In order to understand what is happening to food habits, the national research teams ask a multitude of question pertaining to the way people eat, such as ‘Why and when do you choose to eat out?’. Of course, there are many ways to answer this question. In Burkina Faso, one woman was very direct and didn’t hide her disregard for our silly question: ‘Why do we eat out? Because we want to! Sometimes you feel like having skewers. You could have sardines from a tin at home, but what you want is skewers.’

During a focus group with some youths in Kaya, 100km north-east of Ouagadougou, the discussion got pretty heated. 

In the course of the discussion, one of the men explained that when he can’t afford to pay good tasty food for his family of three, he will just eat out after work and then head home for dinner. The important thing for him was that at least he would be satisfied that day. Better him than no one.

Now, one of the good things about my role in the research is that I have access to the anecdotes and stories from all ten countries. Thanks to that, I knew that in some countries this story could never have been shared without hanging one’s head in shame. There are places where mothers in particular but fathers often as well will go hungry to ensure that their children have enough to eat. However, my ‘friendly observer’ role that day did not allow me to dig deeper and see whether I was the only one in the room to be startled by such an easy statement.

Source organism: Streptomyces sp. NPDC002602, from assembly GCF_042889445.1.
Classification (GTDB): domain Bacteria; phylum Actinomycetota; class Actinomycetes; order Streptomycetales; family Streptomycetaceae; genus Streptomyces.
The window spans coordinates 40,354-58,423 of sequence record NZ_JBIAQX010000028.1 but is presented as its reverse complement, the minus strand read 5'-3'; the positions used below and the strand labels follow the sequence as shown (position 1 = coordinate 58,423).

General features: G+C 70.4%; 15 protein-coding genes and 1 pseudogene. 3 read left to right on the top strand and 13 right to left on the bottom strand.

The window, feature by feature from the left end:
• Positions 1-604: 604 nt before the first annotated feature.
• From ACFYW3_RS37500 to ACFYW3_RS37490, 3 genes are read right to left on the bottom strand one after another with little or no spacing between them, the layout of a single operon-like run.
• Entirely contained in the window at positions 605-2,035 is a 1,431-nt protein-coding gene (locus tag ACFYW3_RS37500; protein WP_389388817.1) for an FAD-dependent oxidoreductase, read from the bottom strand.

A few minutes later, another of the men explained that the main reason why people (read ‘men’) choose to eat out is because women can’t cook. When prompted further as to why he thought women couldn’t cook, he explained that a lot of women take the money given to them by their husband, but then use some of it to buy fabrics and dresses. In turn this means there isn’t enough money left to buy ingredients that will make a meal tasty. The other two men all agreed and referred to this phenomenon, this divestment of cooking funds, as ‘cutting’.

This time, I couldn’t help it. I very politely asked whether the story that had been shared previously about eating out prior to having dinner at home was also a form of ‘cutting’. As soon, as I asked that question, thereby challenging what had hitherto been an incredibly male-dominated discussion, it’s as if a screen had been shattered. One of the women sat opposite was unstoppable.

‘Do you think anyone can cook a meal with 500CFA? With 1000CFA?’

‘You men, do you even know what goes into a meal?’

So yes, let’s talk about that. What goes into a meal in Kaya?

The answer: Maggi cubes or one of the many other food flavour substitutes. A civil servant in her fifties went as far as to say ‘If you don’t put Maggi in your dish no one will even look at it.’

When I asked her and her colleagues why Maggi was so important, and whether their mothers would use Maggi when they were growing up, I was told by one of them that the first time she saw a Maggi cube was after her mum had come back from a trip to France 44 years ago.